- tactile images make raised diagrams, tactile pictures etc to consolidate learning
If in doubt, ask your Specialist Teacher!
Resource: Tips and Play Strategies for Children with a Sensory Impairment
Tips to help encourage extended play for children with a sensory impairment
Children learn best through the first hand experiences that they have in their play. The play needs of a child with a sensory impairment are essentially the same as those without, and should follow the same developmental pattern, even where development is delayed. However a child’s Sensory impairment may affect how they choose to play – for example, children may use and play with language rather than objects or vice versa in their imaginative play because the other offers little feedback.
The tips below can help encourage your child to extend their play:
- give children plenty of time to explore new things
- all children need the opportunity to experience challenges, risks and excitement in a way that is appropriate for them
- observe and listen to a child’s reactions to work out what stimulates and interests them and what they enjoy
- children need to be alert to play and enjoy the challenge of new things. If they are tired or unwell then try less demanding or familiar activities
- encourage, support and extend their play with objects/language, but also be willing to leave them when they have had enough!
- consider colour, contrast, lighting, and use of plain backgrounds. Try to find out if the child sees or hears better on one side, or if objects should be presented in a particular position
- make sure that the child is in the most suitable position to use their hands and eyes to best advantage, whether seated, standing or lying
- define and limit the play space around the child to create a “den” or familiar “safe and quiet” place to play when needed
- keep toys within easy reach so that the child’s movements can create an effect. For example, suspend toys above children lying down
- if objects roll out of reach, try to take the child to the object, rather than bringing the object back to the child as this will encourage them to explore
- allow a child to explore objects with their mouth and feet, as well as encouraging the use of hands
- use language that is simple, short and descriptive and relates to what the child is doing or the object they hold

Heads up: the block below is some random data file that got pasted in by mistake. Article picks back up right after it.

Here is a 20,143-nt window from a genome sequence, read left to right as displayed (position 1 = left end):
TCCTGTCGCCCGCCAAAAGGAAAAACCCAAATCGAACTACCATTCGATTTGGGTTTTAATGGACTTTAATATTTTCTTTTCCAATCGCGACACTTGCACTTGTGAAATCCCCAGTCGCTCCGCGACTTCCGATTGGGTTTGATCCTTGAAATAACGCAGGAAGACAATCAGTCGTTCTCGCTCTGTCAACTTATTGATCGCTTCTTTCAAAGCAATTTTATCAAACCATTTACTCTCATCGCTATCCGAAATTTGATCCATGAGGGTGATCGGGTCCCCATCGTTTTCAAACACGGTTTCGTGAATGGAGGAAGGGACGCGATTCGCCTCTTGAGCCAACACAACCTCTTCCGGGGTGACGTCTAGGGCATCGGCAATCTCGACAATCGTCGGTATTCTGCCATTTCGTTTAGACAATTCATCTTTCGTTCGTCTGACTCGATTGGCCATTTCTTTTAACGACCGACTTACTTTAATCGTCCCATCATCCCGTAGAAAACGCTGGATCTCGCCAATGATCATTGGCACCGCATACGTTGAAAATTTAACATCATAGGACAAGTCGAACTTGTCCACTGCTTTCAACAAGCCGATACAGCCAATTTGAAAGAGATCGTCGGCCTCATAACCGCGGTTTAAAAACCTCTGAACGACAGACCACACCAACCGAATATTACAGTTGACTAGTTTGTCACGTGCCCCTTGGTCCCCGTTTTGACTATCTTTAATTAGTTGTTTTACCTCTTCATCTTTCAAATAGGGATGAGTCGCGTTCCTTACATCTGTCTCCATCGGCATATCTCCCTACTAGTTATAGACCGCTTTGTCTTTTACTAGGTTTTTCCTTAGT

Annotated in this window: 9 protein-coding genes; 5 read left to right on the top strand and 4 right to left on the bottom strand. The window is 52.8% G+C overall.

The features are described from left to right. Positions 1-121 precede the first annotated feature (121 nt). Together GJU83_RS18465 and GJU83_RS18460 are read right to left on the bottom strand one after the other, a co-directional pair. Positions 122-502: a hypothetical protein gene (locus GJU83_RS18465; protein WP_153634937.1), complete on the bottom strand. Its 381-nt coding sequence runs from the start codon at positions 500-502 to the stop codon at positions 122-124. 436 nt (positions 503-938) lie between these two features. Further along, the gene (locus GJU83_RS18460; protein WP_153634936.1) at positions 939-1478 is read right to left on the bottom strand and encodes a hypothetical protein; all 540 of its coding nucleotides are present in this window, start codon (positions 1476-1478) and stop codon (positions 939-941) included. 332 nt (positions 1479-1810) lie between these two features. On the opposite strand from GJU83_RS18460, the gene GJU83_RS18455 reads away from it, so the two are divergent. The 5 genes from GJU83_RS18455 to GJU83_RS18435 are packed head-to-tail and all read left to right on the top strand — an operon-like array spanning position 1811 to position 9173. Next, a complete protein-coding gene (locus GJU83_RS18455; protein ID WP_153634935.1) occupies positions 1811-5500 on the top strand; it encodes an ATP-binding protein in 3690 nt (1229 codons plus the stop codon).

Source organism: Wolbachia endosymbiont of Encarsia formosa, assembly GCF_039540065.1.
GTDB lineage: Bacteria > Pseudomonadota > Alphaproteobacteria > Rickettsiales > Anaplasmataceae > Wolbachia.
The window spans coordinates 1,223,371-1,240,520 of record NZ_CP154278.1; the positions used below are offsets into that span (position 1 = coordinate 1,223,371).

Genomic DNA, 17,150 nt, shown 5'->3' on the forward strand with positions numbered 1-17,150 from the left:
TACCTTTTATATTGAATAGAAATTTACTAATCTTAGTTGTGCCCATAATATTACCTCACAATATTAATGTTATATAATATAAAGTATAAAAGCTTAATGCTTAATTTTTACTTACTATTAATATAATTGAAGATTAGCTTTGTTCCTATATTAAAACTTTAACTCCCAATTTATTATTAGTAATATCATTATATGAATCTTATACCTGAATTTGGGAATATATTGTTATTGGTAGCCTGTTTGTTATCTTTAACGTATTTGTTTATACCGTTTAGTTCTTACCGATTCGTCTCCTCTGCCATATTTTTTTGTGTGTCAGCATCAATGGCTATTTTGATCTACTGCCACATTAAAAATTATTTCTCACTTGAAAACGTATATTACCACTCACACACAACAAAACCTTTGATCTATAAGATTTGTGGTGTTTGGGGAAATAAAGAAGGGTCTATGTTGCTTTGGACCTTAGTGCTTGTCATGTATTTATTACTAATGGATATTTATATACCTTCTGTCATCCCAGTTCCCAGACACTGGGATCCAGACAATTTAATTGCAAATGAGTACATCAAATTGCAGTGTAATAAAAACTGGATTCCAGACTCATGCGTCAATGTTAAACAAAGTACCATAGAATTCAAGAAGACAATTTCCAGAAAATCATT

- if the child has repeated behaviours, try to develop them into a more creative activity
- make sure you have joint attention. Talk about the object the chid is looking at or playing with
- keep background noise to a minimum – remember hearing devices amplify all sounds not just speech
- comment on what a child is doing when they are playing so you are giving them the language associated with their play
- get down to the child’s level so they can see your face and lip patterns
- make sure the light is on your face when talking to your child, so do not play in front of a window with the light behind you
Choosing toys for your child
Sometimes you don’t need toys. You can make a language opportunity out of everyday activities. For example, sorting the washing out using all the appropriate language or making a cake together. Singing and nursery rhymes offer your child the opportunity to play with language, and the rhythm and rhyme will help develop their early phonological awareness.
Real objects and home-made equipment encourage play and exploration, offering lots of opportunities for free play. For example, you can make a treasure basket containing real, everyday items, such as a bunch of keys, paper, ribbons, a wooden egg cup or a piece of fruit. Choose things that vary in weight, size, texture, colour, taste, temperature and sound. Objects used in the basket should be washable, disposable or replaceable. The child will soon demonstrate their likes and dislikes while playing with the basket.
To encourage language development, try a Pandora’s suitcase, similar to the treasure basket idea. Fill a suitcase with carefully chosen real objects. For example, mittens, hat, wooden spoons, sponge, cup, balls of different textures and sizes, a hairbrush, comb, slippers, zip, ribbon, purse, handbag and so on. Children will love rummaging through the suitcase. You can encourage lots of discussion about each object, for example what it feels like, what it does, what it is made of and so on. Fancy dress offers similar opportunities to both explore the purpose of an item and to develop language through role play.
As you can see, special toys really are not essential but if you are buying toys, there may be features which make them more appealing to the child or which offer greater opportunities for development. Look for these features:
- good colour and tone contrast
- bold and clear lettering
- fluorescent or light-reflecting
- encourages development of hand-eye co-ordination
- encourages good co-ordination of hands, using both hands together
- encourages development of fine finger control
- children encouraged to use their eyes to follow an object (VI) or sound (HI)
- interesting texture offering some variety to touch
- moving parts
- discrete pieces which can be discriminated by touch (VI)
- switches are recognisable by touch as on or off, and click when operated (VI)
- cause and effect is clearly demonstrated
- makes a sound or other cue to an action having occurred
- encourages physical play, for example running, jumping
- encourages development of sense of smell
Eligibility criteria for SEN, Disabilities and inclusion teams (PDF)
Eligibility Criteria for SEN, Disabilities and Inclusion Teams
Specialist Teaching Referral Form (word document)
Request for Sensory Team involvement form